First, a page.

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May 3rd, 2014:

Saturday video break: Barefootin’

I’ve sung the praises of Pete Townshend’s Deep End Live concert before, and here’s another awesome cut from it, “Barefootin'”:

Back in the day when mixtapes were a thing, I’d make party music mixes, and this would be my go-to song to lead things off and get the festivities started. I mean, come on, how could that not make you want to get up and dance? Here’s the original, from 1965 and Robert Parker:

You can see why Pete Townshend would kick off his show with this tune, but no question in my mind his cover is the better version.

734K ACA enrollments in Texas

Pretty damn impressive, all things considered.

It's constitutional - deal with it

It’s constitutional – deal with it

New numbers out show that 734,000 Texans bought health insurance through the federal marketplace from last October to April 19, 2014, a report released by Health and Human Services shows.

Prior to March 1, an anemic 295,000 people had signed up, but in the final stretch of the Affordable Care Act first-year sign-up, another 439,000 obtained private insurance through the exchange.

Health care advocates applauded the new sign-up numbers and said the results are impressive, especially in the face of strong opposition from virtually every state Republican leader.

Texas has made more progress on affordable health insurance in the last six months than in the last decade,” said Stacey Pogue, a health care analyst at the left-leaning Center for Public Policy Priorities.

“We know that Texas could do much more,” she said. “Too many Texans are still one illness or one accident away from going bankrupt.”

Emphasis mine. Keep that in mind the next time you hear a Republican dead-ender talk about how horrible Obamacare is. After more than a decade in complete control of Texas government, they’ve not done a damn thing to try to solve this problem. Hell, in that time they’ve never even recognized it as a problem. Then the federal government – President Obama and the Democrats in Congress – stepped in and finally did something about it, and the Republican leadership in Texas resents it like crazy, because it so clearly points out their abject failure. The final enrollment surge, generated purely by tons of need for health insurance coverage, since the state did everything it could to impede signups, was impressive enough that even the TPPF’s designated hack had to admit is was remarkable. Just imagine what could have been if only Rick Perry and Greg Abbott and the rest of them gave a damn.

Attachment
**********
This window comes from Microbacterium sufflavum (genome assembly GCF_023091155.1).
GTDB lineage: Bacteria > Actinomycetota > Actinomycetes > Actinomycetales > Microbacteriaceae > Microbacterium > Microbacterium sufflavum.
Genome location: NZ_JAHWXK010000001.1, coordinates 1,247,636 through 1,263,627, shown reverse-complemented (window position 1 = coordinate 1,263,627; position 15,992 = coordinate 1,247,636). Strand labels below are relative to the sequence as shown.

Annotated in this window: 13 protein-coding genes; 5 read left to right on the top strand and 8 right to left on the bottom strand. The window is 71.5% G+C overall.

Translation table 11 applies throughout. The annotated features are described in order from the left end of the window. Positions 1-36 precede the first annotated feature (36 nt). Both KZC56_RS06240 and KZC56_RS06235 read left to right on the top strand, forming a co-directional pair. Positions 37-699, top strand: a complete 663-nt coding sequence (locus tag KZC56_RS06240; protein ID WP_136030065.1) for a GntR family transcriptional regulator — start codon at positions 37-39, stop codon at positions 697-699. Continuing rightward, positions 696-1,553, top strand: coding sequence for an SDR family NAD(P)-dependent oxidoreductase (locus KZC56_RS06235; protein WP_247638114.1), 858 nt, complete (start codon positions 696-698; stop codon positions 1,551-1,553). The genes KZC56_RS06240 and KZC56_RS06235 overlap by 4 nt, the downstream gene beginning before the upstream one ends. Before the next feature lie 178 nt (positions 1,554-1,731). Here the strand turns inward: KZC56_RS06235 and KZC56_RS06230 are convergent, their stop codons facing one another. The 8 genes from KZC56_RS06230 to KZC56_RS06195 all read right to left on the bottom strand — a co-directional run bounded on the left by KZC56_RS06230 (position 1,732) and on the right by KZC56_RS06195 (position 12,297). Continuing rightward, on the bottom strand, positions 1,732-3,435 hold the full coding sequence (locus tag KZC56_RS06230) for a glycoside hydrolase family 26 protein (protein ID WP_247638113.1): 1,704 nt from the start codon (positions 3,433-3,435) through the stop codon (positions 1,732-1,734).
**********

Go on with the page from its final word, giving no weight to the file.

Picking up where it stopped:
Some details from Texas Well and Healthy:

BACKGROUND ON HEALTH CARE COVERAGE NUMBERS

  • Eight-four percent of Texans who signed up also received financial assistance, lowering their monthly costs.
  • Thirty percent of Texans who selected insurance plans through the Marketplace were 18-34 years old.
  • Approximately six million Texans were uninsured in 2012. With 25 percent of the state uninsured, Texas has the worst rate in the nation.
  • About half of the state’s one million uninsured children and teens are eligible for Medicaid or CHIP.
  • More than one million Texas adults are in the Coverage Gap. Their jobs do not provide insurance, but their income is not high enough to qualify for assistance in the Marketplace. The Texas legislature can provide insurance to Texans in the Coverage Gap by accepting federal health care funds.

The overall numbers are right in line with that Baker Institute study that had pegged the figure at 746K. You can see how Texas compared to other states in the updated Kaiser numbers.

More from the Chron:

For weeks, officials have said an estimated 8 million people nationwide signed up for coverage. Until Thursday, it was unclear that a little more than 9 percent of enrollees were Texans. Before the marketplace’s Oct. 1 launch, government officials projected about 625,000 Texans would sign up for coverage.

“I’m pleasantly surprised,” said Vivian Ho, James A. Baker III Institute health economics chair at Rice University. “I thought that anyone who wanted insurance would have signed up by Dec. 31.”

Although the state surpassed enrollment expectations, Ho said millions of Texans remain uninsured. About half of Texas’ estimated 6 million uninsured residents could have applied for marketplace coverage created by the 2010 Affordable Care Act.

“We’ve only made a slight dent in the number of uninsured in Texas,” Ho said. “We need more resources down here.”

No one from the offices of U.S. Sens. John Cornyn and Ted Cruz or Gov. Rick Perry responded to requests for comment about the number of Texas enrollments. All three lawmakers oppose the health care law commonly known as Obamacare, and Cruz repeatedly has pushed for its repeal.

No comment from any of them? Not even a smart-aleck remark? Wimps.

Thursday’s report did not include Houston-area enrollment information. In April, the Associated Press reported more than 177,000 Houston residents signed up for health coverage, exceeding expectations and indicating a last-minute enrollment push just before the March 31 deadline might have helped Texas.